...or this could happen to you:

http://www.cyclelicio.us/2011/bicycle-dooring-video/

Click that link to watch a graphic video of somebody who gets doored and is flung into the path of oncoming traffic.

And now a question for those in local councils, including the otherwise bike-friendly City of Sydney - what are your plans for removing all door-zone bike lanes? It is a cheap thing to do as it requires only paint, and so should be able to be achieved very quickly.

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Dont necessarily look at those lanes as a "MUST ride here" type of thing...

 

The trouble is that this is exactly what many motorists think they mean, even though that isn't the case (unless the lane is signposted as a bicycle lane, which nearly all are not).

 

That road above (posted by Bill Parker) is much better. I particularly like that the bike logos are in the centre of the lane, not right at the left hand side. Great to hear that CoS is doing this work too.

If there is a white sign with a picture of a black bike with the word "LANE" under it, that is what it means. You must ride in the lane where practical.

Of course some may argue that risk of mortal death is not terribly practical.

I think it totally depends on your speed whether it is safer to ride in the door zone or in the lane. Can't agree with any assertions like "never ride in a bike lane in the door zone" etc.

 

At lower speeds you have more time to react to an open door, and the consequences of an impact will be less.

 

Moving out into the lane usually means traffic will pass closer to you, which is a risk in itself. Getting hit from behind is a fairly common way people get injured unfortunately.

 

I think it would be far better to have the bike lane between the footpath and the car parking as Colin suggested. I reckon this would reduce the risk of dooring by about 90% - all cars have a driver but only about 1 in 10 will have a passenger.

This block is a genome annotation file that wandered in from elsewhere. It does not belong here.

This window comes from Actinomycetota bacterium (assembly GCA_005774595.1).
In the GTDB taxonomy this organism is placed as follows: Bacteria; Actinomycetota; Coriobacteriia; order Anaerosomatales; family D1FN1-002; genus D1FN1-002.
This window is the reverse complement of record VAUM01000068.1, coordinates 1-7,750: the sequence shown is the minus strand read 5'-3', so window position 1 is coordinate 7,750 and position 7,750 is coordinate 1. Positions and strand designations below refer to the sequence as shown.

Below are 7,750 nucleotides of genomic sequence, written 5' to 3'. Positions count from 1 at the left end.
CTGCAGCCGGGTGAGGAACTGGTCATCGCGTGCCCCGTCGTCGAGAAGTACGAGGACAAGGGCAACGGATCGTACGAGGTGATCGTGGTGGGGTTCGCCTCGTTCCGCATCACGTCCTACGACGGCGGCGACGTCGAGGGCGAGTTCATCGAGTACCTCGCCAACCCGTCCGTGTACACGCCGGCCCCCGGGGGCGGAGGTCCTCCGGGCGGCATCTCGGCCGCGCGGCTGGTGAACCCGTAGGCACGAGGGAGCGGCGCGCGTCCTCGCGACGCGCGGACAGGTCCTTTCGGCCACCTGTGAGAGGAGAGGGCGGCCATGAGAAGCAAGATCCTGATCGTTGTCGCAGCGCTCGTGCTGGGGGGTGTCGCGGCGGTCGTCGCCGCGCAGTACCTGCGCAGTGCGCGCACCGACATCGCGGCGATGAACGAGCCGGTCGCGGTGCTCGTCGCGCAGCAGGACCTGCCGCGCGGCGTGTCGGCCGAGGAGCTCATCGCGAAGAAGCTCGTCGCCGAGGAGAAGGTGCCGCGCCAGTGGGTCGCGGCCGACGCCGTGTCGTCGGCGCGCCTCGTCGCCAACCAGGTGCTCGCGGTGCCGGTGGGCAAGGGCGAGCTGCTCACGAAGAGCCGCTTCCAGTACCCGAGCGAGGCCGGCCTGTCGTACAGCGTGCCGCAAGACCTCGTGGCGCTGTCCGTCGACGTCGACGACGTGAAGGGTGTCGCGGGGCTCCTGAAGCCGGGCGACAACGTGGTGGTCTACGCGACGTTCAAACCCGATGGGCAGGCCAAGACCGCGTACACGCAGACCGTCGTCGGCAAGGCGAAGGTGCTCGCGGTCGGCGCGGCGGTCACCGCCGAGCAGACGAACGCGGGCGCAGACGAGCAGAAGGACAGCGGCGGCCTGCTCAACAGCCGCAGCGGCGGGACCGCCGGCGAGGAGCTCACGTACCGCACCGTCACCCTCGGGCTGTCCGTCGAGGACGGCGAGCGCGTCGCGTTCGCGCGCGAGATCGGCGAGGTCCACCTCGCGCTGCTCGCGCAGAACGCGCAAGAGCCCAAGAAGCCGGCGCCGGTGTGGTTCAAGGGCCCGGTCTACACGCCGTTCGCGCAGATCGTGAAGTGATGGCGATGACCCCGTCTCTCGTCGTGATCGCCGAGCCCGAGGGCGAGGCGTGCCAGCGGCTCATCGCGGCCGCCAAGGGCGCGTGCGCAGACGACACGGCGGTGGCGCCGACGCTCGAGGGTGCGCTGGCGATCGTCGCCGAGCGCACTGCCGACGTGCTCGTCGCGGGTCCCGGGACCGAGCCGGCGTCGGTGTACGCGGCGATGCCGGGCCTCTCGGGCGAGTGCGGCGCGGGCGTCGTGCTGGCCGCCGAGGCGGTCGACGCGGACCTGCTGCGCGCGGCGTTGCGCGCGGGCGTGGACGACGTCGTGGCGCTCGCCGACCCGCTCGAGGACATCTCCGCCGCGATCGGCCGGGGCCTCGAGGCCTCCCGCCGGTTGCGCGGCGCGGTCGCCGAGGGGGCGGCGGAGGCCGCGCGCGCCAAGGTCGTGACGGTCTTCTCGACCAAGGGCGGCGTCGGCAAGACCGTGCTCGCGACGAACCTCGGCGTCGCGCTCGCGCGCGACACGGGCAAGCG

It does however leave you with nowhere to go unless you can hop the gutter onto the footpath

Makes you feel sick... I've been so close so many times.

The driver couldn't have timed it better if he (or she) had tried.  It's almost as if they waited and flung the door open as hard as they could.

"Sorry mate, I didn't see you" should be seen as an admission of guilt, not a defence. It is the responsibility of each driver to be aware of their surroundings, including other road users. Unfortunately, that responsibility seems to be overlooked all too often, including by the police when investigating collisions (very rarely are they truly 'accidents').

At speed

 

Don't ride in the door zone at speed.

Not really. You can be travelling slowly, have someone open a door beside you and still end up under a car as you take evasive action. It's not just about colliding with the door...

if you're travelling slowly wouldn't it be better to hit the door than take evasive action?

assuming you have not kept an awareness that there was room for said manouvre

Very possibly. Although our natural instinct is usually to avoid rather than collide with something.

Lack of speed won't stop you sprawling to the right when you stop.  Its just random unless you get your right foot down in time. 

 

Also the door can open as you pass, and push you over, or the door can open as you pass, snag your left bar, which turns the bars left, which due to the way counter steering works, sprawls you to the right if there is any motion left.


Franklin you said: "if you're travelling slowly wouldn't it be better to hit the door, than take evasive action?"

If you were travelling slowly you wouldn't hit the door, you'd perhaps bump it or get bumped, but you should be travelling at a speed where you can simply just grab the brakes and put your foot down.

 

And no you shouldn't take evasive action, if there is space to take evasive action you shouldn't be in the door zone in the first place.

 

Default riding position should be out of the door zone.

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